Darren Miller’s vision for a prosperous renewable future

As ARENA launches a new investment plan, CEO Darren Miller speaks to our ReWired podcast to explain how renewables could soon shake up the heaviest of heavy industries.

This week ARENA launched refreshed priorities to guide the allocation of funding, for the first time including a focus on decarbonising aluminium and steel supply chains.

The plan describes immense opportunities. Today, alumina refining alone accounts for approximately one-quarter of Australia’s scope 1 manufacturing emissions, but renewable energy and more efficient processes offers a way to transform the industry into a sustainable, jobs-rich powerhouse.

The new investment plan continues ARENA’s effort to commercialise new hydrogen technologies and adds a focus on developing new ultra low cost solar technologies.

Launching the plan, Darren Miller said that investment decisions made today will be key to transforming our energy system and achieving net zero emissions.

In our conversation, he explains how the agency sees opportunities in low emissions metal production, underpinned by the cheapest electricity the world has ever seen.

“The International Energy Agency came out recently and said solar is the cheapest form of electricity generation ever. So there you go. And it’s not over yet, we’ve still got many more innovations and cost reduction cycles to go.”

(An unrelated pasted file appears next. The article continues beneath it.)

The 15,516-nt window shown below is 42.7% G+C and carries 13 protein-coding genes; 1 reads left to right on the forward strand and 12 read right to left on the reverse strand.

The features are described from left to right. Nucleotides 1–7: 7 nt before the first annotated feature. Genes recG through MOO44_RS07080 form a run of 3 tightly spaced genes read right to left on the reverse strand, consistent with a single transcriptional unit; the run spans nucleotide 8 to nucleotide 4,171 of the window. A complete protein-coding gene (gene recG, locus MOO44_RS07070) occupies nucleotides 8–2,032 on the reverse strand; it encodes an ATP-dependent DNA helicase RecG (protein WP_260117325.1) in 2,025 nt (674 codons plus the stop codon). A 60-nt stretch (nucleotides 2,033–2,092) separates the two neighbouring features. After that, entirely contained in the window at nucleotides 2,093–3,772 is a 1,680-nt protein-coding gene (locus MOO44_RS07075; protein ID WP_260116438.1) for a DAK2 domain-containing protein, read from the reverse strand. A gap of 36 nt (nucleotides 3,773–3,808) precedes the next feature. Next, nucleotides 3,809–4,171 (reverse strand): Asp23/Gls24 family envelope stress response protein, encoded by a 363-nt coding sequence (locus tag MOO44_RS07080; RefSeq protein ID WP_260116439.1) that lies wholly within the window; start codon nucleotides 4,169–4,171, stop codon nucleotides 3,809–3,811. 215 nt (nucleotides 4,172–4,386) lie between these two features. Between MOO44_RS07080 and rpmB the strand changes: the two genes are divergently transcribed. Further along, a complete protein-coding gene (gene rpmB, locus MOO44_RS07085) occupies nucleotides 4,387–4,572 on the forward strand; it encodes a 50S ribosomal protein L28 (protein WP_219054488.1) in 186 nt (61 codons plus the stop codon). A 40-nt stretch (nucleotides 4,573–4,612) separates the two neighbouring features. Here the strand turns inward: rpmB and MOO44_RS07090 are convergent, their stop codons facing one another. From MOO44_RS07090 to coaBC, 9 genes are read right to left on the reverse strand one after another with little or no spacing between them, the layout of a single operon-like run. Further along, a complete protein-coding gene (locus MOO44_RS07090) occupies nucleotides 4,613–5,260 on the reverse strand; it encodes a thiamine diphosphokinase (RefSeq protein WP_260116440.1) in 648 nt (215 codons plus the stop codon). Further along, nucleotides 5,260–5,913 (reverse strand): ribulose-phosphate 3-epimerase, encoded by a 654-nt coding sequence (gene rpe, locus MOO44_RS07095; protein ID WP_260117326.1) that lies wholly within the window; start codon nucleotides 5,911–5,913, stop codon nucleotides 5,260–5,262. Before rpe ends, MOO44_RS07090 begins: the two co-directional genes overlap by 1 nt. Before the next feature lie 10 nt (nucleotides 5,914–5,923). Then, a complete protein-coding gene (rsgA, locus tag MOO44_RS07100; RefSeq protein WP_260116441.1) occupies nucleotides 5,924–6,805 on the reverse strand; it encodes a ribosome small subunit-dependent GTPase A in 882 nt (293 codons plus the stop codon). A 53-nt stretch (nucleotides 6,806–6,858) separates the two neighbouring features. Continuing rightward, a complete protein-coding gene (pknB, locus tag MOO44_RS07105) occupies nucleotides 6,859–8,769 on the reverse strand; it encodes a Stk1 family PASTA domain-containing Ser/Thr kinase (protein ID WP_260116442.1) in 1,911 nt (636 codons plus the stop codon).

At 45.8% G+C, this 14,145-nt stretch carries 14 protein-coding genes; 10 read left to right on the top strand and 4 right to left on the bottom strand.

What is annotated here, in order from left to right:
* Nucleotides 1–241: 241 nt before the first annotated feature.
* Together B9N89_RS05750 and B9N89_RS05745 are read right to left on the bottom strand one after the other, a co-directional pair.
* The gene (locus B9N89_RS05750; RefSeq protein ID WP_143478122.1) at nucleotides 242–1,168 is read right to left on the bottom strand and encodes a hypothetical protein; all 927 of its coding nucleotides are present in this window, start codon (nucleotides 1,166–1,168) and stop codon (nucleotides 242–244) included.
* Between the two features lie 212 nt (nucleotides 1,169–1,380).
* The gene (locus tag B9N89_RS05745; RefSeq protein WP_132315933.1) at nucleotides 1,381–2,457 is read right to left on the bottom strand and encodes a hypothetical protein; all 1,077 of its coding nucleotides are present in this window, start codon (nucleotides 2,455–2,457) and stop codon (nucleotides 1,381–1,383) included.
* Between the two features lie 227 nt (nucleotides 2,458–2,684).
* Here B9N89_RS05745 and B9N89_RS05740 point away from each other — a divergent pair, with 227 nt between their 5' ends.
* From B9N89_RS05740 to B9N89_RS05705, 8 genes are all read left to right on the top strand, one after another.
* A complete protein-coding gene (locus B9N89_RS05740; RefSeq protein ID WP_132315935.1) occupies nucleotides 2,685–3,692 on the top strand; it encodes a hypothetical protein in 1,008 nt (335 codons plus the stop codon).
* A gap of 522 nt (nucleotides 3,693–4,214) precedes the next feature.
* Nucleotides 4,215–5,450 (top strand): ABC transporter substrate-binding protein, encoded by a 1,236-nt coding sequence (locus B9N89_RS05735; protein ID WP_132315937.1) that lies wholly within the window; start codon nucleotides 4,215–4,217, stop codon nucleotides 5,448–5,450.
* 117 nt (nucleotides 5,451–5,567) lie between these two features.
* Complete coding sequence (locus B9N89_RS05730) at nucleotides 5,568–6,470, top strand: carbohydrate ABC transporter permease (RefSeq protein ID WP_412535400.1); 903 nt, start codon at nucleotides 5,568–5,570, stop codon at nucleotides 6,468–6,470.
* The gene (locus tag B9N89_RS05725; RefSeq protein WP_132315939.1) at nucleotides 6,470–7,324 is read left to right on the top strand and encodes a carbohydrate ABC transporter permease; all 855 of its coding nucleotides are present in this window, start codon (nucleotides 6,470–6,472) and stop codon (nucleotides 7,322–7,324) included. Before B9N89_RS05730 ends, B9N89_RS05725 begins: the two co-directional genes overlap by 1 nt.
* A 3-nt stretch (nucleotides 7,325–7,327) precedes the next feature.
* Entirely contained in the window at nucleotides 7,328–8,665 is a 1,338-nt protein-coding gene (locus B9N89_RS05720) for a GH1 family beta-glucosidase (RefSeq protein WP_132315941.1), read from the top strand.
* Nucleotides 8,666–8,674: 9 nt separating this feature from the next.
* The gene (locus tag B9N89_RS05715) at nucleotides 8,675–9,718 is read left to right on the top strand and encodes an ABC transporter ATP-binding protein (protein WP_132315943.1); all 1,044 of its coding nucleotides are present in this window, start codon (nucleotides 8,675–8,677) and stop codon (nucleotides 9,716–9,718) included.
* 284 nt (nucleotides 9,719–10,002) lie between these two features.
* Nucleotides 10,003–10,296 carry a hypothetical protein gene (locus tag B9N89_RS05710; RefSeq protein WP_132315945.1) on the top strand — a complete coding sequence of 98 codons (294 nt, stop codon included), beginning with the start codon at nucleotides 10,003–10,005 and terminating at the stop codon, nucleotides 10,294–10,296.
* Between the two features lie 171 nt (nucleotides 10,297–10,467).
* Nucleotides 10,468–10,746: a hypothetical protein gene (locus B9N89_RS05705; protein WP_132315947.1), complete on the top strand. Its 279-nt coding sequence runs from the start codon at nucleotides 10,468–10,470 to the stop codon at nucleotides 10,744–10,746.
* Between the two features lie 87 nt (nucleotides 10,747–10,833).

He sees the transformation as having two clear benefits. Firstly, a way to decarbonise some of Australia’s most polluting industries, but also to take advantage of our solar and wind resources to do more onshore processing.

The vision is built on a massive build of renewables, continuing the trend of cost reductions that have already made wind and solar the cheapest new form of electricity generation.

“I think the cost reductions have really surprised me. And that’s the driving force, I think behind where the industry’s going is just the growing realisation that this is not just a climate mitigation issue, this is an economic opportunity.”

Using more electricity in Australia to make things would also reduce the need to export renewable energy in the form of hydrogen, or transmitted through long distance interconnectors.

“It’s very difficult to transport renewable energy today. I mean, it’s easy to transport coal, for example, it’s in solid form, you stick it on a ship and you send it to China or Japan or South Korea where our coal goes. But actually bottling renewable energy and sending that overseas is much harder.”

Today Australia exports bauxite, alumina and iron ore in world-leading volumes, with much of the refining process undertaken offshore using highly polluting processes.

Boosting Australia’s domestic capacity offers a pathway to capture more value from Australia’s renewable energy and create new opportunities in jobs-rich manufacturing industries.

“We’re going to need lots of skilled people in various capacities, whether that’s plumbers or electricians, trades and the like… It’s a whole chain of jobs all the way from the mines to the banks in Sydney and Melbourne.”

It is an ambitious goal, but one that projects led by Alcoa and Rio Tinto could play an important role in achieving.

“At the end of the day, if you want zero emissions, steel, or 100%, green steel, you have to solve emissions at every part of that supply chain.”

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